27. Even if I do like my own gender I'm at an advantage – lesbians are generally better treated than gay males. - No really, this is just not true. Gay men have a (comparatively) very strong economic position, are more widely accepted to be the 'definition' of homosexual and are more positively (and realistically) portrayed in the media.
  28. When I go to a bar, I get to decide whether or not to have sex tonight. Men are competitors; I am the judge. - Unless the men decide it's their 'right' to have sex with me. If I am raped it is my fault for being out at a bar. Also, bars do not equal sex. 
  29. I can get free entrances to bars and free drinks once I'm in. - Free entrance is to lure us into bars so men can try and sleep with us, free drinks usually the same reason. Again, not everyone goes out trying to get laid. 
  30. Even if I don't, a male is usually expected to pay for me. - I dispute this, however, if it is true, it's because men = strong protective breadwinning provider, women = economically stunted, need looking after. Also, I'll give up all free drinks if you give up rape culture.
  31. If there's a crime or some other wrong and I'm involved, chances are I will automatically considered a victim. - Good job courts work with what we like to call 'evidence' then, isn't it?
  32. If I don't like one of my (male) co-workers, I can ruin their reputation with a sexual harassment accusation. - for fuck's sake. Just no.
  33. If I am straight I have it easier when looking for a male. - How? Is this because women are supposed to be 'passive'? Have you seen how much effort women are supposed to put in to getting a man? They're supposed to change their whole damn appearance!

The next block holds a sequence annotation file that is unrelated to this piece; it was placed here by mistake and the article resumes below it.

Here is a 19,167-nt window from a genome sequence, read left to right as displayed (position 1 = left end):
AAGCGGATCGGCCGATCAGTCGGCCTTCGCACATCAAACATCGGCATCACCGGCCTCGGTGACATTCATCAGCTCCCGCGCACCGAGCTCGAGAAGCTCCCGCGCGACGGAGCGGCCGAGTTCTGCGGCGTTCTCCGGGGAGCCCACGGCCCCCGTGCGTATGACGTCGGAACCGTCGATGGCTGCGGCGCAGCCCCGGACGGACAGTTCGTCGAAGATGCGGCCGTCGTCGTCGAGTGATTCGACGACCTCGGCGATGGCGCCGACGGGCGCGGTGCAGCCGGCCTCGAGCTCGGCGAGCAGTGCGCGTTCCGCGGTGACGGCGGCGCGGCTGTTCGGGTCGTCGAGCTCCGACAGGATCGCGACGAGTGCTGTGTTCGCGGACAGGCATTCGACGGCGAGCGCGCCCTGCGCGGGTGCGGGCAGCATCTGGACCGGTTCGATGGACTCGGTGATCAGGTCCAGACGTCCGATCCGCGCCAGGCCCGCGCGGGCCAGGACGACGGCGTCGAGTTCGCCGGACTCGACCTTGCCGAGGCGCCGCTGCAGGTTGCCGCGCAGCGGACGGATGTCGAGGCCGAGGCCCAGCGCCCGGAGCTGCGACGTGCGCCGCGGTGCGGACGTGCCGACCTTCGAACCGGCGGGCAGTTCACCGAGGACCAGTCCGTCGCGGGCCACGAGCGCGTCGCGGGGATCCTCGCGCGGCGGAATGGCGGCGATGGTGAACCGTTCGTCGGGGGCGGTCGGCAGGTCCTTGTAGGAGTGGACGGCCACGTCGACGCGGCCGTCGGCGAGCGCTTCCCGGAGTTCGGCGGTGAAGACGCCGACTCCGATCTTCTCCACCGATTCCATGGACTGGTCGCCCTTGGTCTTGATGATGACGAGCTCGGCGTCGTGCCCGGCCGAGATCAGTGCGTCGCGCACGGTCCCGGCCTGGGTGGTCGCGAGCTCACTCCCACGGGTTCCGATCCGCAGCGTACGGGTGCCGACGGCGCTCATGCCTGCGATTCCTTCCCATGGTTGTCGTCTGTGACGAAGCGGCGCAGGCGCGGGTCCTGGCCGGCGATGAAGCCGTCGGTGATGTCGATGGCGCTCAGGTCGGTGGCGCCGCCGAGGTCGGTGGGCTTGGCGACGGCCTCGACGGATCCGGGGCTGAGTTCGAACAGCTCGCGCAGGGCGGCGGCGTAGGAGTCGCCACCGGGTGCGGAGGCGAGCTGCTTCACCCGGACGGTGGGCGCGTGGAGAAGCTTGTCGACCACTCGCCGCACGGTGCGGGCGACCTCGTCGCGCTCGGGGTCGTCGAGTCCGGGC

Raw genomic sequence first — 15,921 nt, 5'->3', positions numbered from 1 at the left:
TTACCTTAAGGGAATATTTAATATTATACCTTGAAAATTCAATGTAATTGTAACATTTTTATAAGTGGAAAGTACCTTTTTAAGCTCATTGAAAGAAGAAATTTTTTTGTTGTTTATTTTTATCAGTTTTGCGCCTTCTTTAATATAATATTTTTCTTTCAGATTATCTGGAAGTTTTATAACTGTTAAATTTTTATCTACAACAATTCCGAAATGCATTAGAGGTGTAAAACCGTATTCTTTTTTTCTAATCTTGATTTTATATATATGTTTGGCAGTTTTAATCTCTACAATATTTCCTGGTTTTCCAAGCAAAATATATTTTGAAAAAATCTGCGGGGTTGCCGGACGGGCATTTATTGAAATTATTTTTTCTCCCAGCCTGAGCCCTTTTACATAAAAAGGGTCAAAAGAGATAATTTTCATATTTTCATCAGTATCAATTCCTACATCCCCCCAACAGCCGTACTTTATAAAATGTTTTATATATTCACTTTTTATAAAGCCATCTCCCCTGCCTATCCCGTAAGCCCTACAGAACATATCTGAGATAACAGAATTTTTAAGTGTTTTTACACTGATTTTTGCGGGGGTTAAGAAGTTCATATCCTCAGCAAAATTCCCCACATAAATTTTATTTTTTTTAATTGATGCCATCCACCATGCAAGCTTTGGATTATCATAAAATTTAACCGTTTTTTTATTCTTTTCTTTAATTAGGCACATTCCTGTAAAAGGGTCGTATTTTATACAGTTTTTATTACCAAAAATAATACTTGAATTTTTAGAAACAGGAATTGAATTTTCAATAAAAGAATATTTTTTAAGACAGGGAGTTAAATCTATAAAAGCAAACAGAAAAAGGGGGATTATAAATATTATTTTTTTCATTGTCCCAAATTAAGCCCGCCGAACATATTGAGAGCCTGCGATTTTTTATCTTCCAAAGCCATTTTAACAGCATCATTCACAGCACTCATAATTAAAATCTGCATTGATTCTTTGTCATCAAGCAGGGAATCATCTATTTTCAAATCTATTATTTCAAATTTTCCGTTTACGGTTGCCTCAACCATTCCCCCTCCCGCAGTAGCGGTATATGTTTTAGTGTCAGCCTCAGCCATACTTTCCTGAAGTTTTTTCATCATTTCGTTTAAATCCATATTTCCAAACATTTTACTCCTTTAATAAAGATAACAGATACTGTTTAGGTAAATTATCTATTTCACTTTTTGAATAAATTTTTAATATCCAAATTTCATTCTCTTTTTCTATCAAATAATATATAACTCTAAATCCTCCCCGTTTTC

34. If I am straight I will never be friendzoned. - Yeah, you might. Also, 'friendzoning' only means that the person likes your company but doesn't want to fuck you. It's not a great crime committed by them.
  35. If I get a promotion it's gender equality, even if I didn't deserve it. If a male does it's sexism and I can freely denounce it. - Unless you're accused of giving sexual favours to secure it or jumped all over by men who have decided they must be inherently better than you so you only got it because of affirmative action.
  36. I can show skin almost without fear of being arrested. - Just raped, and the chance to be blamed for it if it happens. Also, men can go topless in summer!
  37. Even in colleges where most of the students are male, chances are a larger fraction of female applications are accepted. - Only recently, and because women outperform men in most exams. In 35. they railed against affirmative action, now they want it. Baffling.